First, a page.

This little guy (haha! I said "little!" He is anything BUT little!) was waiting outside under the garbage can for Jim when he went to take out the trash the other day... Jim came rushing in shuddering during a spell of minor convulsions after he saw this guy. Two days later, he was still there, so we decided to get a few pictures.

Isn't he gross? Just look at how big he is next to the quarter! He's the size of my cell phone! Oh, and apologies for the name of this post, I had my brother in law in mind. He has this crazy desire to eat a  scorpion. I got somethin' better for ya, my friend!  Bon Apetite Bro!

So, if you live outside AZ, sleep well tonight. These are only pictures and this guy can no way get you. If you live in the same hot, baron abyss we do, lock your doors! You never know what crazy things lurk out here!

Monday, July 25, 2011

Do They Know You Love Them?

Howdy everyone! I hope you had a wonderful and adventurous weekend!

We survived our weekend, which was filled with long travels, frustration and tears...and mom and dad aren't doin so hot either! Without diving into too much personal detail, I feel it's enough to say that we have felt a flood of emotions this weekend. There are certain inevitibilities that we have had to come to accept (it has nothing to do with Landon, by the way, he is doing great) and it has been a definite struggle for us. Which leads to today's topic.

Just over two years ago, an uncle of mine passed away. All my grandparents died either before I was born or while I was really young, so this was really my first exposure to mortality. During his funeral, something was said that really made me think about life. The heavy weight of mortality sank in as I considered how often I wasted time being frustrated because I was trying to get in the last word, or I was fighting to be right with any number of people in my life.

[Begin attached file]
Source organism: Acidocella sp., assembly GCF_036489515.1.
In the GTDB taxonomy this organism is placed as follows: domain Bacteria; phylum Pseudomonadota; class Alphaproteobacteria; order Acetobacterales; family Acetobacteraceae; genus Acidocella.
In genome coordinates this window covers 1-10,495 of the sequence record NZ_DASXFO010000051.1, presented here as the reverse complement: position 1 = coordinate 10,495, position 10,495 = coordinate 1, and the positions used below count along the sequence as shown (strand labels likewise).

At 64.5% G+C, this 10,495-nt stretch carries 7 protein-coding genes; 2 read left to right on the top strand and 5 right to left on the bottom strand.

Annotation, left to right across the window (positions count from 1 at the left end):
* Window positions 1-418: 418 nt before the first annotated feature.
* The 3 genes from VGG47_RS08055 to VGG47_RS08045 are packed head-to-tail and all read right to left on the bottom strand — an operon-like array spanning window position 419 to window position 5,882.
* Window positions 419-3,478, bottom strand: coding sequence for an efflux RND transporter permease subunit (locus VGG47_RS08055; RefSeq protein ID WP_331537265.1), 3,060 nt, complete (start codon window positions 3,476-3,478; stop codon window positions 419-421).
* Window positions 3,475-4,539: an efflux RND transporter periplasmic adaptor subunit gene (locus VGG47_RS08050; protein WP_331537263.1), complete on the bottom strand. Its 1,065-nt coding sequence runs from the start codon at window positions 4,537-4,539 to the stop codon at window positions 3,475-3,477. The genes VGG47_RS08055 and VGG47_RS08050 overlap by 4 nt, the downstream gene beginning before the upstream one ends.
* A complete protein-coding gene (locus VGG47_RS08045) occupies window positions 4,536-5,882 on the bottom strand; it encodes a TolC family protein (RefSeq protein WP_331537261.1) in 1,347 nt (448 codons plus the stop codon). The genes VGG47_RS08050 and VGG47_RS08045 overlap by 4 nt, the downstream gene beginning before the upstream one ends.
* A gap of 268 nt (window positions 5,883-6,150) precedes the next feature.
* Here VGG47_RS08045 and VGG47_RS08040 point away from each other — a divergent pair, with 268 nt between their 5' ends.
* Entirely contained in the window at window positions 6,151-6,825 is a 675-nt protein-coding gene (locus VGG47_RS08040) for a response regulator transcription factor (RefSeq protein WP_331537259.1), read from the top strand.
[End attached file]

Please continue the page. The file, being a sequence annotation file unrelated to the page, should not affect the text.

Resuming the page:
I especially considered this with my husband and the occasions he left for work frustrated because of a confrontation we had. I truly don't believe that there is an innocent side to any confrontation, but what if he left the house that day and got into a car accident and the last thing he felt was irritation with me? What if I missed a chance to tell him I loved him and I never saw him in this life again? Was the fight worth it? Was it worth a small victory, when in the end I would loose one of the most important people in my life?

What about my kids? What if I chose not to kiss them good night and something happened? Perhaps these are horrific things to consider, however, I would dare say that there are plenty of widowed mothers and fathers out there that would give anything to be able to say those last words, as well as parents who suffer the pain every day because they didn't take the time to kiss their child goodbye. A prime example of this is Mrs. Dugard when she didn't see her child again for 18 years.  

What I realized was that I was taking my family and the opportunity that I had to love them for granted, and this weekend was a manifest to that, which is the cause of this heavy topic today.

All I ask is that whoever reads this really takes a look at their loved ones, and take the time to show them you love them. They may or may not be here tomorrow, and in the event that they are not, do they truly  know how you feel? 

As for me, I want to dedicate this post to a very special woman in my life. I want to let her know just how much I appreciate her and everything she has done on our behalf. She has been such a blessing in my life, as she has given me an opportunity to have a grandmother...something that I've never had. I am grateful for the time and opportunity I have had to be able to love her.

We love you, Ri, so much. Thank you for all our memories and for being such an inspiration to us! You are always in our hearts and in our prayers!

Friday, July 22, 2011


This week has been tough for the whole family. Landon is doing great with treatments, but we're starting to see the treatments work. He's making progress in his efforts, but he's often tired, and quite a bit more irritable and frustrated. This is completely normal, and is a sign that his brain is exercising, similar to being sore the day after a good workout.